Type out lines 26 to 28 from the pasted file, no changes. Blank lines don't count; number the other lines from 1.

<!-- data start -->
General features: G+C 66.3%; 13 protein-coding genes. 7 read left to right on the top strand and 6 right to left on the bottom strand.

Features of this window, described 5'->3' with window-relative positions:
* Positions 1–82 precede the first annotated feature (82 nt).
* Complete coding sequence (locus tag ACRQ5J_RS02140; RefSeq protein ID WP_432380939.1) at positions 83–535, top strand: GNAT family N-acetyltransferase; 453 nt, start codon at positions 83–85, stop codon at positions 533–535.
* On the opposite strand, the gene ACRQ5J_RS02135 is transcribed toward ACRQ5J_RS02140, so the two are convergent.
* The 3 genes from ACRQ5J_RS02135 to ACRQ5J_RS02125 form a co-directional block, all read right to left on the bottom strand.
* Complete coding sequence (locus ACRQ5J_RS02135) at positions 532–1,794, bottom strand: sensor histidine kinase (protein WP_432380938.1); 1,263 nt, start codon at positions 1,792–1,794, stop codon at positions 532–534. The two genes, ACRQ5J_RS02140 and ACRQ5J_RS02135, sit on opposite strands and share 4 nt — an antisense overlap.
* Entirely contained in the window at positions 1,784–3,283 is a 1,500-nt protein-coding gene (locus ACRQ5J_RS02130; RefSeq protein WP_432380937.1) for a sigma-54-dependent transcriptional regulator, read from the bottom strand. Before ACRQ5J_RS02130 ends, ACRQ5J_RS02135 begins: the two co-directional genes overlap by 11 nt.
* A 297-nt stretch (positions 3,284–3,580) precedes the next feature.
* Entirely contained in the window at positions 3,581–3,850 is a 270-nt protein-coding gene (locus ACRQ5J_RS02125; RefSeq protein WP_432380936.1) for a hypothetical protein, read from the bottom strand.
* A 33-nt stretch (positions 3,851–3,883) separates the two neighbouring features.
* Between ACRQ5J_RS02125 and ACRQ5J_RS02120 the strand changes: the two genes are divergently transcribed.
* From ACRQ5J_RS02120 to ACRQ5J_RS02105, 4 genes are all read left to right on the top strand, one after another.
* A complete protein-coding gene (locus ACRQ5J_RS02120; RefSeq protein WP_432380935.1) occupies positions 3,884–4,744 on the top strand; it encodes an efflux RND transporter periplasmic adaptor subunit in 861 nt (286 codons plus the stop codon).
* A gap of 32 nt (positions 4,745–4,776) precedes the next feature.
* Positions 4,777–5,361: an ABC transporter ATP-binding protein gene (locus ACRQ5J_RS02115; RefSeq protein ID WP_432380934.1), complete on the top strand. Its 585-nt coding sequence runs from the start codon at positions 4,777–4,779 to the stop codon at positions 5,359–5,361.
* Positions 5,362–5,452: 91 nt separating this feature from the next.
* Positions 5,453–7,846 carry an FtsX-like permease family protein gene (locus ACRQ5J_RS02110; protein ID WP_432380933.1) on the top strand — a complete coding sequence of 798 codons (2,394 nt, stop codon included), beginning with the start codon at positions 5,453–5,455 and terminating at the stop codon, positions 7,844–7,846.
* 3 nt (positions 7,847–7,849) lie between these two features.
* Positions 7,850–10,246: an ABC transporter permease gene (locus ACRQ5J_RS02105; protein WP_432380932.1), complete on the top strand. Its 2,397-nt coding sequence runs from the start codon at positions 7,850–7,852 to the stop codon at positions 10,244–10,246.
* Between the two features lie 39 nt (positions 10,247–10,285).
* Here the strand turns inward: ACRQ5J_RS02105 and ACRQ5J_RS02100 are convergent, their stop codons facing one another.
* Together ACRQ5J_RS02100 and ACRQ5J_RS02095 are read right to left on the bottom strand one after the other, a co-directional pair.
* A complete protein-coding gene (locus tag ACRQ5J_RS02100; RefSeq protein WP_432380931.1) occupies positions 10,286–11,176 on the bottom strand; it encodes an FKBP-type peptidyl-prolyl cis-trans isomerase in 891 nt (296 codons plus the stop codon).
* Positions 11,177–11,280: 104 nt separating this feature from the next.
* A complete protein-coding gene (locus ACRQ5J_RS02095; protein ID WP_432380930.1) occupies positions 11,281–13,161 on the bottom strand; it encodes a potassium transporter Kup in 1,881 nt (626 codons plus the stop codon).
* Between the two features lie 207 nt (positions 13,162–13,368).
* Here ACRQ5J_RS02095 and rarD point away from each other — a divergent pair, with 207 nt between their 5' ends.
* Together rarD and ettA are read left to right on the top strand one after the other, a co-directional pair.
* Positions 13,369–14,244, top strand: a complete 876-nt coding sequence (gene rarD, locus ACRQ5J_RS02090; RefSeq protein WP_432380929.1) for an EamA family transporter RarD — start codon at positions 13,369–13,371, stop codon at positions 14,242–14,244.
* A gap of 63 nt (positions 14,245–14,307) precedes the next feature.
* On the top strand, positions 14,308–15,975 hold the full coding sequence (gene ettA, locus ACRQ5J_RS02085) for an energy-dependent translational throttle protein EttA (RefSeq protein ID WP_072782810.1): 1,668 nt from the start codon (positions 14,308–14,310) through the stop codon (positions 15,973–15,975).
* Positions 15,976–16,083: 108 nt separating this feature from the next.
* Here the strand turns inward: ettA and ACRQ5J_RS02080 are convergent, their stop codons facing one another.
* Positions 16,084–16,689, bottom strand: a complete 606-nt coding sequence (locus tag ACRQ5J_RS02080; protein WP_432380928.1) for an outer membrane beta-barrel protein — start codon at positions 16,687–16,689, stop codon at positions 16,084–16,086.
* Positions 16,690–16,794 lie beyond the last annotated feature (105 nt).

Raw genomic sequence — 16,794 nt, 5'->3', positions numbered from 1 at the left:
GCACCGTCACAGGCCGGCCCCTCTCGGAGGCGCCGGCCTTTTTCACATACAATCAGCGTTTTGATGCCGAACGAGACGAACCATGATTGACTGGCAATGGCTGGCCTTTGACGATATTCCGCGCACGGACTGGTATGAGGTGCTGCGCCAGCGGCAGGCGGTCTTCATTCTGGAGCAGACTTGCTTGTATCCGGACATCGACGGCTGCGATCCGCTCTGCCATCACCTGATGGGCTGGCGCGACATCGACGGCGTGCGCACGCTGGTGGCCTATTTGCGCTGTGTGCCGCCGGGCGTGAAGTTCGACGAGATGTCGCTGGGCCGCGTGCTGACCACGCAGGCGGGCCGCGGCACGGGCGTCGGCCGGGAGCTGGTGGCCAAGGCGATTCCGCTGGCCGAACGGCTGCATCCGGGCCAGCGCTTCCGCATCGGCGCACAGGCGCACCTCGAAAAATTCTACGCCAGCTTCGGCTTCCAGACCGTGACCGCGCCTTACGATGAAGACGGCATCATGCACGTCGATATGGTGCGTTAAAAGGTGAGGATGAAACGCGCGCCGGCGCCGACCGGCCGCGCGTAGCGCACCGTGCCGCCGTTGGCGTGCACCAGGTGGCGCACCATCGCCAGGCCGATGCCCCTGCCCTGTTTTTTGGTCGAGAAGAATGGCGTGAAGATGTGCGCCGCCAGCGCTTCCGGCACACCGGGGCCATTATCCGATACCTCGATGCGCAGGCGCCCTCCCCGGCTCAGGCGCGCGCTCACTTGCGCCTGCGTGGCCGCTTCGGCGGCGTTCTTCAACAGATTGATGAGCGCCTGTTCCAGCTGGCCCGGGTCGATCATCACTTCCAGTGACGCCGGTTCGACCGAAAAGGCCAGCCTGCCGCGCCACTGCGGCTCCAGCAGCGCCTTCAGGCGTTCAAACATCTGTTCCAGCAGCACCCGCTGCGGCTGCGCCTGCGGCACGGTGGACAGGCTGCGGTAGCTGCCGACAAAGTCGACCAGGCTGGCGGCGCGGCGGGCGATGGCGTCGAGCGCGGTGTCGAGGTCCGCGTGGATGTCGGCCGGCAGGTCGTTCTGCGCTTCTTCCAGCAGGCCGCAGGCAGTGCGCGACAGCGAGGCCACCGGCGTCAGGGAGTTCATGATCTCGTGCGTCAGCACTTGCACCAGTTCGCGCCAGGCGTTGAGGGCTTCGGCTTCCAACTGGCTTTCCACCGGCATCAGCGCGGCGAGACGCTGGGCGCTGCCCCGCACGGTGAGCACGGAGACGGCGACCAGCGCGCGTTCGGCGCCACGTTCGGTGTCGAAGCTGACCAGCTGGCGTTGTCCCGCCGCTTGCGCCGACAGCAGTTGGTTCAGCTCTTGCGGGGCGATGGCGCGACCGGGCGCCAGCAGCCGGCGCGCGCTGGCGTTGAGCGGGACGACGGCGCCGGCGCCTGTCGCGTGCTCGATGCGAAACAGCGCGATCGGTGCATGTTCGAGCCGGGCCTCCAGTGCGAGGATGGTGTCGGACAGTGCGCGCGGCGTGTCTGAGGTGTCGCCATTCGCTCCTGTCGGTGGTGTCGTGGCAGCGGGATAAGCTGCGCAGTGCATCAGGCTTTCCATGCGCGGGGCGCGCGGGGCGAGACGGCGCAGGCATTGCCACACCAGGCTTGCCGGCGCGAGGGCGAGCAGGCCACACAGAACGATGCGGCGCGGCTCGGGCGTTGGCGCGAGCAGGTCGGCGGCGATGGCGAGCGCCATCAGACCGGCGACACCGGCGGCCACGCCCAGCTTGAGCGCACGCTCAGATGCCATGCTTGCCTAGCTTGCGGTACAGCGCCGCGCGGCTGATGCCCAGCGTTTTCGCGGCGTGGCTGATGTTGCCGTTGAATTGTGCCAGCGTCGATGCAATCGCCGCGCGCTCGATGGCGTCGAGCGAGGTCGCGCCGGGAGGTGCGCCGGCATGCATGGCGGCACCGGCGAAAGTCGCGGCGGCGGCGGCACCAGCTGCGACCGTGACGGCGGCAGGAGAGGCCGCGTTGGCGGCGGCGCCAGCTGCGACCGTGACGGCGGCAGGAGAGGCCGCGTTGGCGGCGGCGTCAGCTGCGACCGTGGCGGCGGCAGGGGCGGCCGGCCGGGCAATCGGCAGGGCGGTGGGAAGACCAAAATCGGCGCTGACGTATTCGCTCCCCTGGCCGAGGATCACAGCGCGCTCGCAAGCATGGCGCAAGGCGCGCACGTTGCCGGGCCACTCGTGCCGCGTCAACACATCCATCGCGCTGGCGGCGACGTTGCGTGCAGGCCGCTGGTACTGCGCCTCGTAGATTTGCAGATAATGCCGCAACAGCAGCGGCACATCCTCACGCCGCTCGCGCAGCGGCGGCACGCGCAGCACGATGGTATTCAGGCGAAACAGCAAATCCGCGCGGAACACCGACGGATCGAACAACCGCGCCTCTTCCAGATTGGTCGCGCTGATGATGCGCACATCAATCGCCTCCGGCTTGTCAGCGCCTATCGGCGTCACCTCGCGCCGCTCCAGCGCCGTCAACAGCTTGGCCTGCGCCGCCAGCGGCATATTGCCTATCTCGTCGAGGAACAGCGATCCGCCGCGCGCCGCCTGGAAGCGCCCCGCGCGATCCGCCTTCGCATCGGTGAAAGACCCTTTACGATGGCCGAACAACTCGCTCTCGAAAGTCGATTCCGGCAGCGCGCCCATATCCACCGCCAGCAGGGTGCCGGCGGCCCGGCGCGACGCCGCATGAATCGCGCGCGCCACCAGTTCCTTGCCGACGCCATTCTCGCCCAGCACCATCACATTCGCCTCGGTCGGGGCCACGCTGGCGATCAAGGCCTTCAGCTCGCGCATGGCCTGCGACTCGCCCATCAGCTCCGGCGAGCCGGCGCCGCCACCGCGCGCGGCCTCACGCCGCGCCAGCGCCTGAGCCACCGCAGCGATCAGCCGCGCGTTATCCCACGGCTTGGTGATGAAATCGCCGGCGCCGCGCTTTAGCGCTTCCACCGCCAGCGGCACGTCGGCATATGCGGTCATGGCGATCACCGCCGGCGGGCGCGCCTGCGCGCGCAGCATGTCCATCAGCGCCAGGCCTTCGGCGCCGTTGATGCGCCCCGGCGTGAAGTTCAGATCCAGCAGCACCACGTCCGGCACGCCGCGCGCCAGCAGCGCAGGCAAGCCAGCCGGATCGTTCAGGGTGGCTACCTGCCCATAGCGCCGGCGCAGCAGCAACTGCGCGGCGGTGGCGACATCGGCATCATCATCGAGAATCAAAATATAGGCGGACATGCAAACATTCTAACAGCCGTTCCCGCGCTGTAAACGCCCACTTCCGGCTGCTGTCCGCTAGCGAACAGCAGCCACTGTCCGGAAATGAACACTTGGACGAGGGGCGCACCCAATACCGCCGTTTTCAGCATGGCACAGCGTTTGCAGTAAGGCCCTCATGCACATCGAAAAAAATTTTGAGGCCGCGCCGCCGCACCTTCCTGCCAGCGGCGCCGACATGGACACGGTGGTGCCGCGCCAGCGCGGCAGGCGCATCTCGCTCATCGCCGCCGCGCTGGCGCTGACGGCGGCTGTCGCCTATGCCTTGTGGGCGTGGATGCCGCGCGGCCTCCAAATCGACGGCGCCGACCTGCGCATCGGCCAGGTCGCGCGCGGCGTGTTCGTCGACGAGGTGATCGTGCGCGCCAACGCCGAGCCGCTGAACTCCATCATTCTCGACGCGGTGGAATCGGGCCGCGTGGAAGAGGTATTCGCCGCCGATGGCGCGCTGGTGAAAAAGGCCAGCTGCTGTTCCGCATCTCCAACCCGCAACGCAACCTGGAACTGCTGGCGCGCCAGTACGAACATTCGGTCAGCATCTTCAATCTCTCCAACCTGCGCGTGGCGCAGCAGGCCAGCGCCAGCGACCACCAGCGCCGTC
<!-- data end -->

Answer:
* A complete protein-coding gene (locus ACRQ5J_RS02095; protein ID WP_432380930.1) occupies positions 11,281–13,161 on the bottom strand; it encodes a potassium transporter Kup in 1,881 nt (626 codons plus the stop codon).
* Between the two features lie 207 nt (positions 13,162–13,368).
* Here ACRQ5J_RS02095 and rarD point away from each other — a divergent pair, with 207 nt between their 5' ends.